As described in 40 CFR 50.8, the national primary ambient air quality standard for carbon monoxide is 9 parts per million (10 milligrams per cubic meter) for an 8-hour average concentration not to be exceeded more than once per year. 40 CFR 50.8 continues by stating that the levels of CO in the ambient air shall be measured by a reference method based on 40 CFR part 50, appendix C and designated in accordance with 40 CFR part 53 or an equivalent method designated in accordance with 40 CFR part 53. Attainment of the CO standard is not a momentary phenomenon based on short-term data. Instead, we consider an area to be in attainment if each of the CO ambient air quality monitors in the area doesn't have more than one exceedance of the CO standard over a one-year period. 40 CFR 50.8 and 40 CFR part 50, appendix C. If any monitor in the area's CO monitoring network records more than one exceedance of the CO standard during a one-year calendar period, then the area is in violation of the CO NAAQS. In addition, our interpretation of the CAA has been that to be considered in attainment for the CO NAAQS, an area must attain the CO NAAQS for at least a continuous two-year calendar period.[1]

Our determination that the Provo area attained the CO NAAQS by December 31, 1995, is based on an analysis of quality assured ambient air quality monitoring data that have been entered into EPA's Aerometric Information and Retrieval System (AIRS) and are relevant to this action. State annual-certified ambient air quality monitoring data for calendar years 1994 and 1995 show a measured design value of 8.2 ppm with an exceedance rate of the CO NAAQS of 1.0 or less per year, per monitor, in the Provo nonattainment area. In addition, we note that ambient data in AIRS show continuous attainment of the CO NAAQS in the Provo area from 1995 through the latest complete data year of record which is 2001. Further, preliminary data for 2002 also show attainment.

All of the data discussed above were collected and analyzed as required by EPA (see 40 CFR 50.8 and 40 CFR part 50, appendix C) and in accordance with EPA policy and guidance. The data have been archived by the State in our AIRS national database. We have evaluated the ambient air quality data and have determined that the Provo area has not violated the CO standard. Therefore, the Provo area has met its CAA requirement and attained the CO NAAQS by December 31, 1995.

II. Revisions to R307-301 for the Oxygenated Gasoline Program for Utah and Weber Counties

(a) Background

Section 211(m) of the 1990 CAA Amendments required the implementation of an oxygenated gasoline program in CO nonattainment areas with a CO design value greater than 9.5 ppm. As both the Provo area (Utah County) and Ogden City (Weber County) were nonattainment for CO and had design values greater than 9.5 ppm, this provision of the CAA applied to both Weber and Utah Counties. CAA section 211(m)(2)(B) set the Federally required oxygenate level at 2.7% oxygen by weight. In response to this CAA requirement, the Governor submitted final revisions to the State's rule R307-8[2] “Oxygenated Gasoline Program” on May 14, 1994, for the implementation of a 2.7% program. We approved the revisions to R307-8 on November 8, 1994 (see 59 FR 55585).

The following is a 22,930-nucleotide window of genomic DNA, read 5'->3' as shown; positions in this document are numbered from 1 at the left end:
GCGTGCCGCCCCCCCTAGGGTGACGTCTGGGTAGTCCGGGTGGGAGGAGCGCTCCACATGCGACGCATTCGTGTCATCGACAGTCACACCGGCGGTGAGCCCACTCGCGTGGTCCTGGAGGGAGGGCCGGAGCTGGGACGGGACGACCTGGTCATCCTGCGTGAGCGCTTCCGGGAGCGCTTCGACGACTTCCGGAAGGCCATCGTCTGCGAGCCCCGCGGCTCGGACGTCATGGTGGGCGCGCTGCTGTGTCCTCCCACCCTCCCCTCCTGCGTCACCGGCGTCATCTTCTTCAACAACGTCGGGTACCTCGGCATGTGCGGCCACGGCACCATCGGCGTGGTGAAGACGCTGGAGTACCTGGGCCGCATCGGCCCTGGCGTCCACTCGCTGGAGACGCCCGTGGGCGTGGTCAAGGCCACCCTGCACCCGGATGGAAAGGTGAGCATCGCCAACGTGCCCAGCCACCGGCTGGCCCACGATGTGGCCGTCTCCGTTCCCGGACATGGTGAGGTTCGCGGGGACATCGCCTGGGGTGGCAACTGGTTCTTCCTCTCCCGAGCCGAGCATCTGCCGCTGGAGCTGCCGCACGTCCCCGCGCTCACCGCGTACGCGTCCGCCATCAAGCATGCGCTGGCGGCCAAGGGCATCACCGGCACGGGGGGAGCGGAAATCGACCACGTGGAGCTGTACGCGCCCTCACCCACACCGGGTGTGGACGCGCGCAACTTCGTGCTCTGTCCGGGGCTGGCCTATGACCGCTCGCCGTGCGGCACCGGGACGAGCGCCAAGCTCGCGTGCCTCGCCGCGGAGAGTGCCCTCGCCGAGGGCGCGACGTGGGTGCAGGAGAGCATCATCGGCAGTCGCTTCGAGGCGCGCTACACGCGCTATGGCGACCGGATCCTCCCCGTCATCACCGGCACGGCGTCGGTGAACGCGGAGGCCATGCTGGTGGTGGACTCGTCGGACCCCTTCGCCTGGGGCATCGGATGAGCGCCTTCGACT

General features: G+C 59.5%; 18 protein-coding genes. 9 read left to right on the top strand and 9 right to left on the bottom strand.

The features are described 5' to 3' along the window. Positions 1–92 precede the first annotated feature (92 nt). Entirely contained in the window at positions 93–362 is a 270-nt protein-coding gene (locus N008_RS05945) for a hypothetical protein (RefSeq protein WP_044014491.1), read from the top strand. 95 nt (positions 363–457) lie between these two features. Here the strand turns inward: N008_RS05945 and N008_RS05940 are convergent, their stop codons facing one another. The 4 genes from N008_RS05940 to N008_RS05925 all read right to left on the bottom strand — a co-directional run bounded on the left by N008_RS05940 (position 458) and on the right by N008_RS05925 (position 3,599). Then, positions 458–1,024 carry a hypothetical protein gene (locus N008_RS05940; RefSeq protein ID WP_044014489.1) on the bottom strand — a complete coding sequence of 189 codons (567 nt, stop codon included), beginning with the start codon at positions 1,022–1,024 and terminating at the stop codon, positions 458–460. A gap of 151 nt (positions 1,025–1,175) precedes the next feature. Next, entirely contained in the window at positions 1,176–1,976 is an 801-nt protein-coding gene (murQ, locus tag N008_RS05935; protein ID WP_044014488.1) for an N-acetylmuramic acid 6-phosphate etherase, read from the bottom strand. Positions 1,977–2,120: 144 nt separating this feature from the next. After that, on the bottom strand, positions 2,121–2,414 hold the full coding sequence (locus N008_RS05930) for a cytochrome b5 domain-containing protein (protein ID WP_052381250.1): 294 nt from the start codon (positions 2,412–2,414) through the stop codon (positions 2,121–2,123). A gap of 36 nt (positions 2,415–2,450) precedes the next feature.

On July 11, 1994, the Governor submitted a revision to the Utah SIP that included a CO attainment demonstration for the Provo area. Two components of this attainment demonstration were the implementation of an enhanced motor vehicle inspection and maintenance (I/M) program, to be implemented by January 1, 1996, and the 2.7% oxygenated gasoline program. (We note that the State had actually implemented the 2.7% oxygenated gasoline program in the Provo area even prior to our November 8, 1994, approval of R307-8 and has continued the implementation of this 2.7% program to date.) However, the commitment to implement an enhanced I/M program was not definite. Thus, as part of the July 11, 1994, submittal the State revised R307-8-3.1.B “Average Oxygen Content Standard” to require an increase in the oxygen content of gasoline fuels in the Provo-Orem Metropolitan Statistical Area (MSA) from 2.7% to 3.1% oxygen by weight in the event the enhanced I/M program (or a substitute I/M program) was not implemented by January 1, 1996.

The State did not implement the enhanced I/M program in Utah County. Instead, on March 15, 1996, the Governor submitted a revision to the SIP that involved an improved basic I/M program for Utah County. This revision was submitted to satisfy the applicable requirements of both the CAA and section 348 of the National Highway Safety Designation Act (NHSDA) of 1995. We granted interim final approval of this SIP revision on June 9, 1997 (see 62 FR 31349) and we anticipate publishing a final rule fully approving this improved basic I/M program in the near future.